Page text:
Pandemic sewing surge propels quilting to unexpected successes
It's not just quilts — demand for sewing machines is up too
When Michelle Peters decided to quit teaching elementary students in 2020 and start a quilting company, she had no idea the pandemic might be good for business.
But eleven months after Watergirl Quilt Co. launched in Prescott, Ont., it's grown from taking up a room in her home to being a full-fledged store with more expansion on the way.
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When Ontario first imposed pandemic restrictions in March 2020, Peters' original plan to take over an existing quilt store fell through. Her bank loan was frozen and alternate financing wasn't available to keep the deal afloat.
"Instead I launched Watergirl Quilt Co. out of my home," Peters said, "with shelves in every spare space. I pounded the virtual pavement to find customers and I worked 14-hour days."
"I couldn't let the pandemic put an end to my dreams, there was no way," said Peters.
Three months later, Peters opened a storefront in Prescott, and she's working to turn the border town into Canada's quilting destination.
"There's a lot of empty shops and [Prescott] needs to be revitalized. I just thought, you know what? Quilters are the people to do this because they will travel anywhere in the world for their passion if something takes their interest," said Peters.
Getting by with a little (business) help from her friends
Peters attributes some of Watergirl Quilt Co.'s success to the free business coaching she got from her thread and notions distributor Gail Heller, who supplies hundreds of sewing and quilting businesses across Canada.
"We have shops in every province and [two] territories," said Heller, owner of Erie Quilt Art in Calgary.
"The only reason we're not in Nunavut is because, as far as I know, there's not a quilting shop there."
Heller says the early months of the pandemic were very difficult for many sewing and quilting businesses, including her own.
"March, April, May were pretty tough," said Heller who estimated her sales were down by about 40 per cent.
As well, pivoting to an online marketplace for the pandemic was easier for some companies than others.
"Some shops really thrived right from the get go. They had a huge online presence. They were very quick to embrace Facetime appointments, curbside pickups, etc." said Heller.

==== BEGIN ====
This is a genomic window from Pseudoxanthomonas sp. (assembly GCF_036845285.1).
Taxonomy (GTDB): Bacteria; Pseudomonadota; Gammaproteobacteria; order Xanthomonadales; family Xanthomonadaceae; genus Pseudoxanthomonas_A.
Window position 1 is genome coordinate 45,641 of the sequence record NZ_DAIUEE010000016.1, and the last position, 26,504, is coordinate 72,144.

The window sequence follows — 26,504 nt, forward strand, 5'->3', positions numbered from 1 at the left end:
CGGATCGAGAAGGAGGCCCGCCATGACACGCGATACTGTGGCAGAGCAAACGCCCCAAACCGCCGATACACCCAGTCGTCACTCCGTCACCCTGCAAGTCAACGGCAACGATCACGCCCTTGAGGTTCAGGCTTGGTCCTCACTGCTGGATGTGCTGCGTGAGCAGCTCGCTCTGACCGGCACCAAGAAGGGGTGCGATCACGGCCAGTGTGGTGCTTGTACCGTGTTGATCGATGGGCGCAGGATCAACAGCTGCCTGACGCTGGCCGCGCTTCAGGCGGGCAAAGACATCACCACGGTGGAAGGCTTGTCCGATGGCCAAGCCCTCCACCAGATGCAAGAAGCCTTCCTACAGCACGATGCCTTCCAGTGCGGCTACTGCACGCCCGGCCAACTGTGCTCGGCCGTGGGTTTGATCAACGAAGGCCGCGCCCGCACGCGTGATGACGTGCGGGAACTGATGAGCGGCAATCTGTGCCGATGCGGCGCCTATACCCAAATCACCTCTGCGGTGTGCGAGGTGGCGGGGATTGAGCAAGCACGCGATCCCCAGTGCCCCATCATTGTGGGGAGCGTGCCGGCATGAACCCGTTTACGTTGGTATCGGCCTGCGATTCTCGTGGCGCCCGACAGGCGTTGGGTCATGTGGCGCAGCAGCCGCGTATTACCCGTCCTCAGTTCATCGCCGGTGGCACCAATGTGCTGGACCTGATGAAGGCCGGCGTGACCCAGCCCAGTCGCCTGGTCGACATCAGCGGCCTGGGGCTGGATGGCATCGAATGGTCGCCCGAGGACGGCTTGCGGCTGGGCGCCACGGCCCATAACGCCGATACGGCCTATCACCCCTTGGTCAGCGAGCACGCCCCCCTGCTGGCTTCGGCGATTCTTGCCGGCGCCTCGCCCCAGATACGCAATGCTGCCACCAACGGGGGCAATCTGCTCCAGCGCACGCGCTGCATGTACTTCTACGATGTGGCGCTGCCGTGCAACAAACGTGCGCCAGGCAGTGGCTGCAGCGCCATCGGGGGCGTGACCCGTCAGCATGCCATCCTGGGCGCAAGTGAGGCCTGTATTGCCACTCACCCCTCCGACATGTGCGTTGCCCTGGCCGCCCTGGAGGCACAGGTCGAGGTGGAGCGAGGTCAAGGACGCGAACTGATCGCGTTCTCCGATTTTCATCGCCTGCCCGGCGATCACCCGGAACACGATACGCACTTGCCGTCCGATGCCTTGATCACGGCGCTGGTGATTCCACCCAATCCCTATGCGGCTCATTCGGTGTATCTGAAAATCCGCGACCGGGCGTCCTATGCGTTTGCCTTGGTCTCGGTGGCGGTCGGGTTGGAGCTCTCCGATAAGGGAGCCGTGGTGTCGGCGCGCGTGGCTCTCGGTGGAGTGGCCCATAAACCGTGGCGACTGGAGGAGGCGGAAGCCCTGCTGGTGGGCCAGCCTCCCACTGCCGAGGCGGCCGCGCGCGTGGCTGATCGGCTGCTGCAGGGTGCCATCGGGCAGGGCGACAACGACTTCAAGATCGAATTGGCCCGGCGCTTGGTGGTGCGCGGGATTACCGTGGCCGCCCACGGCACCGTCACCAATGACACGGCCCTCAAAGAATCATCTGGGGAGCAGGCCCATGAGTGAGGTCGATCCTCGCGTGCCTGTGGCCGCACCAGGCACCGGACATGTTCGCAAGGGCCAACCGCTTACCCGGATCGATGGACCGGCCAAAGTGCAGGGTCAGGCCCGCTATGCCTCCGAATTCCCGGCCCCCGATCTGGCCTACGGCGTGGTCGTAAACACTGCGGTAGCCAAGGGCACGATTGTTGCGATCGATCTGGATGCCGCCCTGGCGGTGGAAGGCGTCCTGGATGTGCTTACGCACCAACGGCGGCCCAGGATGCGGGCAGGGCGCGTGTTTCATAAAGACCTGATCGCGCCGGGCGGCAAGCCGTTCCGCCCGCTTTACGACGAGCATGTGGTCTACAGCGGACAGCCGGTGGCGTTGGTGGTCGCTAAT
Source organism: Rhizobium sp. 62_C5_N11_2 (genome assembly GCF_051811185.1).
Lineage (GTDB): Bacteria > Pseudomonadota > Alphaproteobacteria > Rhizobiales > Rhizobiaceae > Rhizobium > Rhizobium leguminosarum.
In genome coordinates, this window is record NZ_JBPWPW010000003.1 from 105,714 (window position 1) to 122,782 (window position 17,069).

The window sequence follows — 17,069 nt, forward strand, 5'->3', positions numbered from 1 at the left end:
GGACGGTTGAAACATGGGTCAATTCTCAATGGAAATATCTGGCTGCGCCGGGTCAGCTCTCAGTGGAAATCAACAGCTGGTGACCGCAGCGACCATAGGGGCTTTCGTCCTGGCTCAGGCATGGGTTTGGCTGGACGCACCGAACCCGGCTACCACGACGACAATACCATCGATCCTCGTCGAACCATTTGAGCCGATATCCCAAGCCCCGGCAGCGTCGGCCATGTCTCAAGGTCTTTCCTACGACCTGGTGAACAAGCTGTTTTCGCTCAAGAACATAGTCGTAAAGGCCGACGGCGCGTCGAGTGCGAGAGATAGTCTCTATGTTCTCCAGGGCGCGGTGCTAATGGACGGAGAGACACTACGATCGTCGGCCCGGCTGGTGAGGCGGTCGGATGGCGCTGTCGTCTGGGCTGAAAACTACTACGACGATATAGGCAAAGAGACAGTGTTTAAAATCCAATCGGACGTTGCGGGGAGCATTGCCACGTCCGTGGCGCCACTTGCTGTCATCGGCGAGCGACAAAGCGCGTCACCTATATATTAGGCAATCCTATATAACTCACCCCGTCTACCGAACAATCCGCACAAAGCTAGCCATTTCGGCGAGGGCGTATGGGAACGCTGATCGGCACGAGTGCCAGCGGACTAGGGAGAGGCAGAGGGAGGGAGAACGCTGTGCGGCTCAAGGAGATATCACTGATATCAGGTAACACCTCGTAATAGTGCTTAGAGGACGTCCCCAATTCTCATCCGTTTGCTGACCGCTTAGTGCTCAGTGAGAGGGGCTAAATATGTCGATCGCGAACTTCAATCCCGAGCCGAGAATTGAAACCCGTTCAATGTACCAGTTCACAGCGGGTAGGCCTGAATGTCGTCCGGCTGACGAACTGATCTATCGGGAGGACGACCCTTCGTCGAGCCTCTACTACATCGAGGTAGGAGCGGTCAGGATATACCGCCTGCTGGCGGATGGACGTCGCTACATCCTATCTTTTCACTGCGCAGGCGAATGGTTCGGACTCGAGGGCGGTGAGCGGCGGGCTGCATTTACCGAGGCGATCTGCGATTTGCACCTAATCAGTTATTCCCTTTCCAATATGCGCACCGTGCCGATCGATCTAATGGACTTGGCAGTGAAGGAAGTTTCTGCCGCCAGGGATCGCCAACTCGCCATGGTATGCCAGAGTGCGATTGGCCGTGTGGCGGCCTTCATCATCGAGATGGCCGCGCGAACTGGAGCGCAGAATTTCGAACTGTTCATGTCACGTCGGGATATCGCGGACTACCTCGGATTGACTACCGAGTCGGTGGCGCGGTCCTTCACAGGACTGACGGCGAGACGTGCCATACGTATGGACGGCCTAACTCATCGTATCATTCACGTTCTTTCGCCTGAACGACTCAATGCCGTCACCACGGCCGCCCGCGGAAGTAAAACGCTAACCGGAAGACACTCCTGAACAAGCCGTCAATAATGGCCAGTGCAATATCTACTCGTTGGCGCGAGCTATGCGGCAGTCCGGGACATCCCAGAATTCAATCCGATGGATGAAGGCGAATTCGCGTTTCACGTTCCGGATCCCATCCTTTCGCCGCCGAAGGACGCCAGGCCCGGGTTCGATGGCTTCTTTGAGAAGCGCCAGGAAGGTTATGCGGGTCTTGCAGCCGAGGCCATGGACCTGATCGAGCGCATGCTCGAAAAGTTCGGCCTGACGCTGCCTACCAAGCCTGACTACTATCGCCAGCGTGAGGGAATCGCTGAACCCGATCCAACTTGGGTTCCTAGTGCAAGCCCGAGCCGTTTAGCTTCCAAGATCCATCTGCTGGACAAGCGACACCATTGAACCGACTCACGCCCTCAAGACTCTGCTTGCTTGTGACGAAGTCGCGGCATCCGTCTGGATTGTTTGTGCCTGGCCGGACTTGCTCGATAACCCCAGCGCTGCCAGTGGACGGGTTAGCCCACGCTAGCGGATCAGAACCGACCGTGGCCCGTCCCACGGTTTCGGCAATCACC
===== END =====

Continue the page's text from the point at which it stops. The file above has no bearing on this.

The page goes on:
But according to the distributor, others could not adjust as quickly.
"It's an industry where there are people who've been in business for 30 or 40 years. There were some [quilting businesses] who didn't have an online presence, who had to scramble to do that or some who chose just not to do it. Who thought that they could just wait it out and reopen when things changed."
As a result, Heller decided to offer free Zoom business coaching to her customers to help them pivot to an online business model.
"We talked about the challenges and shared what was helpful, what was working, what wasn't working. I believe that helped a lot of people."
Sewing industry on the mend
When Canadians realized they'd need to start wearing masks in public, many sewing and quilting stores saw a rush in demand for fabric, elastic and thread.
But it wasn't just the materials selling faster. Sewing machines also saw a significant bump in sales during the pandemic.
Many quilters cite Swiss sewing machine company Bernina's products as their tool of choice. Bernina Canada saw demand go up by about 20 per cent, according to the company's National Product Educator Adrienne Gallagher.
"[That's] kind of unprecedented for us in the sewing industry. And this year, we have most of our machines pre-sold until well into the summer," said Gallagher.
"It's a very unusual position to be in," Gallagher admits.
"Usually machines come in and they kind of trickle out. But right now we're sitting here biting our fingernails, hoping that we can get a shipment in from Thailand or Switzerland wherever the machines are coming from."
More than quadruple the demand in a single year
Even century-old sewing machine company Singer saw a bump in demand, selling-out of products just a few weeks into the pandemic.
We do see a potential for shortages in [sewing] machines all the way through the end of 2021.- Dean Brindle, chief marketing officer at SVP Worldwide (owner of Singer)
"We likely would have exceeded all [sales] targets historically if we could have got more units from the factories last year and shipped to the full demand that we had seen from consumers," said Dean Brindle, chief marketing officer at SVP Worldwide, the company behind Singer.
Brindle told CBC Radio's The Cost of Living that Singer is continuing to chase increased demand for its products.
"Even with expanded factory production beginning in the second quarter of last year all the way through this year, we do see a potential for shortages in machines all the way through the end of 2021."
"That's not based on some projection," Brindle said, "that's based on actual customer orders at this point. So there's still going to be machines in short supply probably through the balance of this year."
Internal research conducted by Singer in five countries during the pandemic, showed that 20 per cent of their customers in 2020 were people who had never sewed before.
Brindle said that number accounts to four to five years worth of new sewists in a single year.
Written and produced by Tracy Fuller.
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